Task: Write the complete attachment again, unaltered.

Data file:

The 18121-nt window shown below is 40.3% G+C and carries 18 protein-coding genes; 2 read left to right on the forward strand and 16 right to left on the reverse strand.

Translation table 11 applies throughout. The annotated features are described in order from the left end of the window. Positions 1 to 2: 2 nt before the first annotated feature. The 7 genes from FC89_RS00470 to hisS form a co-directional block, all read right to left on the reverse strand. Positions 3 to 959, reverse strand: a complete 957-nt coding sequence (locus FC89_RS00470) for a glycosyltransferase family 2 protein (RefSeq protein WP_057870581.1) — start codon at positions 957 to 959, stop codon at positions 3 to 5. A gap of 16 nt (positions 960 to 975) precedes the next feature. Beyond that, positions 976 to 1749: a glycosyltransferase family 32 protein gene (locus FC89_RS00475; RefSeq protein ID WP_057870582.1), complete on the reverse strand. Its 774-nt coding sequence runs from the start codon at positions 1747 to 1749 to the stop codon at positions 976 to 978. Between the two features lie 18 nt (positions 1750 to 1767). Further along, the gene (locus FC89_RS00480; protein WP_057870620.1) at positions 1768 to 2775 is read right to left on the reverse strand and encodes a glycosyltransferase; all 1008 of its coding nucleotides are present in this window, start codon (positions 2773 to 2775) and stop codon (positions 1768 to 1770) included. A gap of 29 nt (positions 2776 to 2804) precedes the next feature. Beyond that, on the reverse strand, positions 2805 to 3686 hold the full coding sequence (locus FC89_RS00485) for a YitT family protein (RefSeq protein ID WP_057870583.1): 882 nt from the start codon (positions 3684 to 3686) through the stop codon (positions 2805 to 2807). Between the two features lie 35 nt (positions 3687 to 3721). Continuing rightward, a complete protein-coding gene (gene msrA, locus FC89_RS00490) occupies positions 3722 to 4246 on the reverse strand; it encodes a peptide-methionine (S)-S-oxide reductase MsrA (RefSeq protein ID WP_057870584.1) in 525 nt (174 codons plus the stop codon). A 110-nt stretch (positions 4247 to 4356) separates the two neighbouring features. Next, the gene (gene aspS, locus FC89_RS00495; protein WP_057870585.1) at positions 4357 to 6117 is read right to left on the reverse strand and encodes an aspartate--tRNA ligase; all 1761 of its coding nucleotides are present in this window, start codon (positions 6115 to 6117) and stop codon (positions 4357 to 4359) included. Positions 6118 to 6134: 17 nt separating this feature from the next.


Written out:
The 18121-nt window shown below is 40.3% G+C and carries 18 protein-coding genes; 2 read left to right on the forward strand and 16 right to left on the reverse strand.

Translation table 11 applies throughout. The annotated features are described in order from the left end of the window. Positions 1 to 2: 2 nt before the first annotated feature. The 7 genes from FC89_RS00470 to hisS form a co-directional block, all read right to left on the reverse strand. Positions 3 to 959, reverse strand: a complete 957-nt coding sequence (locus FC89_RS00470) for a glycosyltransferase family 2 protein (RefSeq protein WP_057870581.1) — start codon at positions 957 to 959, stop codon at positions 3 to 5. A gap of 16 nt (positions 960 to 975) precedes the next feature. Beyond that, positions 976 to 1749: a glycosyltransferase family 32 protein gene (locus FC89_RS00475; RefSeq protein ID WP_057870582.1), complete on the reverse strand. Its 774-nt coding sequence runs from the start codon at positions 1747 to 1749 to the stop codon at positions 976 to 978. Between the two features lie 18 nt (positions 1750 to 1767). Further along, the gene (locus FC89_RS00480; protein WP_057870620.1) at positions 1768 to 2775 is read right to left on the reverse strand and encodes a glycosyltransferase; all 1008 of its coding nucleotides are present in this window, start codon (positions 2773 to 2775) and stop codon (positions 1768 to 1770) included. A gap of 29 nt (positions 2776 to 2804) precedes the next feature. Beyond that, on the reverse strand, positions 2805 to 3686 hold the full coding sequence (locus FC89_RS00485) for a YitT family protein (RefSeq protein ID WP_057870583.1): 882 nt from the start codon (positions 3684 to 3686) through the stop codon (positions 2805 to 2807). Between the two features lie 35 nt (positions 3687 to 3721). Continuing rightward, a complete protein-coding gene (gene msrA, locus FC89_RS00490) occupies positions 3722 to 4246 on the reverse strand; it encodes a peptide-methionine (S)-S-oxide reductase MsrA (RefSeq protein ID WP_057870584.1) in 525 nt (174 codons plus the stop codon). A 110-nt stretch (positions 4247 to 4356) separates the two neighbouring features. Next, the gene (gene aspS, locus FC89_RS00495; protein WP_057870585.1) at positions 4357 to 6117 is read right to left on the reverse strand and encodes an aspartate--tRNA ligase; all 1761 of its coding nucleotides are present in this window, start codon (positions 6115 to 6117) and stop codon (positions 4357 to 4359) included. Positions 6118 to 6134: 17 nt separating this feature from the next.